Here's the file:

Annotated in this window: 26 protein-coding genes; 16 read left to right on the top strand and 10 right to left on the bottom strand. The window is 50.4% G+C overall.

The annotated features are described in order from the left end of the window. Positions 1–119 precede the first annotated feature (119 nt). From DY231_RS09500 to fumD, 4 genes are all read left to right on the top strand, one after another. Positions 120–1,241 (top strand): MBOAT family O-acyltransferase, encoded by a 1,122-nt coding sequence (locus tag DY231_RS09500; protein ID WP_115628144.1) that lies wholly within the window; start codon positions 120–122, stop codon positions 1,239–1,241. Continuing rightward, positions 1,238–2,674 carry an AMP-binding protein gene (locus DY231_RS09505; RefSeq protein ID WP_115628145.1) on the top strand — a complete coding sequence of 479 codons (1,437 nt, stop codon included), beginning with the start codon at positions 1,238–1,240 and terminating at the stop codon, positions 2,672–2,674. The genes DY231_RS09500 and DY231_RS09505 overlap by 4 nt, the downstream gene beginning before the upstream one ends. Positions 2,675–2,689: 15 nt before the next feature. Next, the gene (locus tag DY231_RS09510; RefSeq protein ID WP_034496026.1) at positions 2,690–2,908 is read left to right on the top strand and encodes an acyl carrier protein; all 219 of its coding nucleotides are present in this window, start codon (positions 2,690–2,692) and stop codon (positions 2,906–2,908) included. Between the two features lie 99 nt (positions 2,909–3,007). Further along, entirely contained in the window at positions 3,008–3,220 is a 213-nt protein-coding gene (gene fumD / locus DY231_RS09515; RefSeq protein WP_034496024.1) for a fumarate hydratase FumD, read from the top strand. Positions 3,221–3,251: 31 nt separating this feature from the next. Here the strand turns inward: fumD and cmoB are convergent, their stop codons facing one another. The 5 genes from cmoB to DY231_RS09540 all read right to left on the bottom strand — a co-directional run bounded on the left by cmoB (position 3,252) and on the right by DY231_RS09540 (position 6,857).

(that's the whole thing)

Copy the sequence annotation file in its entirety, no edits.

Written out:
Annotated in this window: 26 protein-coding genes; 16 read left to right on the top strand and 10 right to left on the bottom strand. The window is 50.4% G+C overall.

The annotated features are described in order from the left end of the window. Positions 1–119 precede the first annotated feature (119 nt). From DY231_RS09500 to fumD, 4 genes are all read left to right on the top strand, one after another. Positions 120–1,241 (top strand): MBOAT family O-acyltransferase, encoded by a 1,122-nt coding sequence (locus tag DY231_RS09500; protein ID WP_115628144.1) that lies wholly within the window; start codon positions 120–122, stop codon positions 1,239–1,241. Continuing rightward, positions 1,238–2,674 carry an AMP-binding protein gene (locus DY231_RS09505; RefSeq protein ID WP_115628145.1) on the top strand — a complete coding sequence of 479 codons (1,437 nt, stop codon included), beginning with the start codon at positions 1,238–1,240 and terminating at the stop codon, positions 2,672–2,674. The genes DY231_RS09500 and DY231_RS09505 overlap by 4 nt, the downstream gene beginning before the upstream one ends. Positions 2,675–2,689: 15 nt before the next feature. Next, the gene (locus tag DY231_RS09510; RefSeq protein ID WP_034496026.1) at positions 2,690–2,908 is read left to right on the top strand and encodes an acyl carrier protein; all 219 of its coding nucleotides are present in this window, start codon (positions 2,690–2,692) and stop codon (positions 2,906–2,908) included. Between the two features lie 99 nt (positions 2,909–3,007). Further along, entirely contained in the window at positions 3,008–3,220 is a 213-nt protein-coding gene (gene fumD / locus DY231_RS09515; RefSeq protein WP_034496024.1) for a fumarate hydratase FumD, read from the top strand. Positions 3,221–3,251: 31 nt separating this feature from the next. Here the strand turns inward: fumD and cmoB are convergent, their stop codons facing one another. The 5 genes from cmoB to DY231_RS09540 all read right to left on the bottom strand — a co-directional run bounded on the left by cmoB (position 3,252) and on the right by DY231_RS09540 (position 6,857).